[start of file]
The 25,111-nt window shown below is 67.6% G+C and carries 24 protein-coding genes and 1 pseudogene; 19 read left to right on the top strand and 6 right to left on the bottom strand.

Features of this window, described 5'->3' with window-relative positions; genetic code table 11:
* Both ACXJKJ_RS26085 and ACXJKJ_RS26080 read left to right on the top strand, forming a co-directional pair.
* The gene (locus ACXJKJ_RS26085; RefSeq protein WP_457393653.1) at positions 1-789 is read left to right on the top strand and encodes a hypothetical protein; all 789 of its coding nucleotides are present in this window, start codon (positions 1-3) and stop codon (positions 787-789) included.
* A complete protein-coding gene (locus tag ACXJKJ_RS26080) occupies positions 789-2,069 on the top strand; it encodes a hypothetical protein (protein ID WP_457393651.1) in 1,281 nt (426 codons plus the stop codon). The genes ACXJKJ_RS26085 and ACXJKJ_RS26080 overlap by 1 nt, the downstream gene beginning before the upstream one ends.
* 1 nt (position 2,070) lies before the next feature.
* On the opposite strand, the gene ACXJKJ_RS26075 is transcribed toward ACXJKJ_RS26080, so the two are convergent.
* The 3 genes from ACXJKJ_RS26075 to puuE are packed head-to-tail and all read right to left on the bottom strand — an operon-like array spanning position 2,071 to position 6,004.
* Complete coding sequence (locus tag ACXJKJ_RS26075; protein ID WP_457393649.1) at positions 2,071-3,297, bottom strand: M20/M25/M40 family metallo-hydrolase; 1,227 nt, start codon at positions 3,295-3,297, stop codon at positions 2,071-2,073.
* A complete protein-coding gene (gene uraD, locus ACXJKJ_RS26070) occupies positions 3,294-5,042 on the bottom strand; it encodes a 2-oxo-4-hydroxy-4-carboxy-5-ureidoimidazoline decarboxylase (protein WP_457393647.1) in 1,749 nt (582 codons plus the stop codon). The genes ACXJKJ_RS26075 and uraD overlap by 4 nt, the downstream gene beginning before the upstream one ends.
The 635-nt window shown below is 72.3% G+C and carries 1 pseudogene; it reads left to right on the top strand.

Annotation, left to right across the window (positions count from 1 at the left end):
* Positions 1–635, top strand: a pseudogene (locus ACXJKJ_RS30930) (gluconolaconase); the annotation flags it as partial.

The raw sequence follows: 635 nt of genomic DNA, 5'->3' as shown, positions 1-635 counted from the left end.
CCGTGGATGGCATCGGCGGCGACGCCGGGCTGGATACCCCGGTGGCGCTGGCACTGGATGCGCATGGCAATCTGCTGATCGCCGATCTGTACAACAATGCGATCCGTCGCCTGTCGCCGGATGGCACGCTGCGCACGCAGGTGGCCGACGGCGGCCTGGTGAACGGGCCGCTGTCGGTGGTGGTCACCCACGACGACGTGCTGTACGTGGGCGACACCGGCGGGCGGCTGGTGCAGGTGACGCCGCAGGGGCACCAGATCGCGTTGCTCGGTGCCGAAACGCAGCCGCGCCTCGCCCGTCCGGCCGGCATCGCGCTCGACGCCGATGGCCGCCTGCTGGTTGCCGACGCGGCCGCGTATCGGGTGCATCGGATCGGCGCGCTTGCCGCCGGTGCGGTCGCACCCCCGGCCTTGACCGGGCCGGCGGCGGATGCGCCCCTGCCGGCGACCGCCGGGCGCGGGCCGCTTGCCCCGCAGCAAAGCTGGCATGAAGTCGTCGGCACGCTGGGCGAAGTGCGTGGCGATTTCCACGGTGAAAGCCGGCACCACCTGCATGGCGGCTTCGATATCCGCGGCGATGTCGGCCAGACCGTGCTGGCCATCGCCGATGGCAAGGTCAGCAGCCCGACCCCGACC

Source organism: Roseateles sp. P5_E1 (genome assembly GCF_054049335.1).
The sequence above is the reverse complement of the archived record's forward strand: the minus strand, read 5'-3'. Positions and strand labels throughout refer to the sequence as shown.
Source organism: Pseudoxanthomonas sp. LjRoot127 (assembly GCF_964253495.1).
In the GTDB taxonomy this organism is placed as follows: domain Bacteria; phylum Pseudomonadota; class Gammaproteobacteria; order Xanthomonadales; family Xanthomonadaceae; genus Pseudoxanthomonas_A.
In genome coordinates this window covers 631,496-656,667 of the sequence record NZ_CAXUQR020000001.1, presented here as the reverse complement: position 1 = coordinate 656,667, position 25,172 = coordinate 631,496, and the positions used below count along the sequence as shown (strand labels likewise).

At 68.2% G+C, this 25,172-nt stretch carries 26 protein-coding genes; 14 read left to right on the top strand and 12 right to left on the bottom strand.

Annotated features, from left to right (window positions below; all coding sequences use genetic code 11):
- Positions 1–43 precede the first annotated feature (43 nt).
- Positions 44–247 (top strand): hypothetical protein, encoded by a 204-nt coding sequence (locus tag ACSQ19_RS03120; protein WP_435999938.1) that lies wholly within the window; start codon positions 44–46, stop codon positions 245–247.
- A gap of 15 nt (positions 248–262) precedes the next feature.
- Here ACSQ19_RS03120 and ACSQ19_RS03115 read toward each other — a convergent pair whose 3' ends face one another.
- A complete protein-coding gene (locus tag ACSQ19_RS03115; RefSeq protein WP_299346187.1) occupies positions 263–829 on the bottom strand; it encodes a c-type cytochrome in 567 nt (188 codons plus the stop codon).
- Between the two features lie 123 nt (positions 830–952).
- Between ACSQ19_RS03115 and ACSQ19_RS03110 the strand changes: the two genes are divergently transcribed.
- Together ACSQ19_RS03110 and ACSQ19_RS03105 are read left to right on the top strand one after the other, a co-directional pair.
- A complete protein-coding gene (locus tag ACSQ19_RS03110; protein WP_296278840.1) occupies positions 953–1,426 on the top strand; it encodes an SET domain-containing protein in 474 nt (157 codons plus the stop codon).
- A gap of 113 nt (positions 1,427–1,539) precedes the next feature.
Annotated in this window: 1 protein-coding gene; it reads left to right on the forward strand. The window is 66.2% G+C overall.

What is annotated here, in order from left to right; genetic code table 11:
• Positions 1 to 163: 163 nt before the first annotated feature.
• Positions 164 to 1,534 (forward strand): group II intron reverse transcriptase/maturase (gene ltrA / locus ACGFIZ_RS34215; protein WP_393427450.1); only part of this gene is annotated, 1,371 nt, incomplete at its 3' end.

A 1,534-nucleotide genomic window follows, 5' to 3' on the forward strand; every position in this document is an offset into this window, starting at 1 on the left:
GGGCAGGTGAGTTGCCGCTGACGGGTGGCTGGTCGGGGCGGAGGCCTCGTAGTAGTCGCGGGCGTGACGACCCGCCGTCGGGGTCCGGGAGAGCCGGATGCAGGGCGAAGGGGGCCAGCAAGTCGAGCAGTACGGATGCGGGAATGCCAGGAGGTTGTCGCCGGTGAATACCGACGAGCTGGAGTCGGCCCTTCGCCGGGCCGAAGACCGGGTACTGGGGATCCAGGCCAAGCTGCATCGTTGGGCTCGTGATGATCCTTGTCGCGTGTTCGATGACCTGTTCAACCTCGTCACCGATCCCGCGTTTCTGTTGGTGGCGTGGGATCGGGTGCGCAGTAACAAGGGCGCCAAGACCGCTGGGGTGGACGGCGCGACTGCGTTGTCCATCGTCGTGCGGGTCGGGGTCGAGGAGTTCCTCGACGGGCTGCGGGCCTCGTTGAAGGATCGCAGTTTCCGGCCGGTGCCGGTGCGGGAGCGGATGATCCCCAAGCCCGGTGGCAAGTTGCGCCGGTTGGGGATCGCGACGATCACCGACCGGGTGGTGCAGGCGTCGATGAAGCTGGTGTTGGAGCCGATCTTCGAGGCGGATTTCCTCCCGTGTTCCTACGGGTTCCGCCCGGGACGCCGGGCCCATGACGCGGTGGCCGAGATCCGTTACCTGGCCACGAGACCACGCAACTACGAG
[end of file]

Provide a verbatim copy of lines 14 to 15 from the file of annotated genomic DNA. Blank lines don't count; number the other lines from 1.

The raw sequence follows: 635 nt of genomic DNA, 5'->3' as shown, positions 1-635 counted from the left end.
CCGTGGATGGCATCGGCGGCGACGCCGGGCTGGATACCCCGGTGGCGCTGGCACTGGATGCGCATGGCAATCTGCTGATCGCCGATCTGTACAACAATGCGATCCGTCGCCTGTCGCCGGATGGCACGCTGCGCACGCAGGTGGCCGACGGCGGCCTGGTGAACGGGCCGCTGTCGGTGGTGGTCACCCACGACGACGTGCTGTACGTGGGCGACACCGGCGGGCGGCTGGTGCAGGTGACGCCGCAGGGGCACCAGATCGCGTTGCTCGGTGCCGAAACGCAGCCGCGCCTCGCCCGTCCGGCCGGCATCGCGCTCGACGCCGATGGCCGCCTGCTGGTTGCCGACGCGGCCGCGTATCGGGTGCATCGGATCGGCGCGCTTGCCGCCGGTGCGGTCGCACCCCCGGCCTTGACCGGGCCGGCGGCGGATGCGCCCCTGCCGGCGACCGCCGGGCGCGGGCCGCTTGCCCCGCAGCAAAGCTGGCATGAAGTCGTCGGCACGCTGGGCGAAGTGCGTGGCGATTTCCACGGTGAAAGCCGGCACCACCTGCATGGCGGCTTCGATATCCGCGGCGATGTCGGCCAGACCGTGCTGGCCATCGCCGATGGCAAGGTCAGCAGCCCGACCCCGACC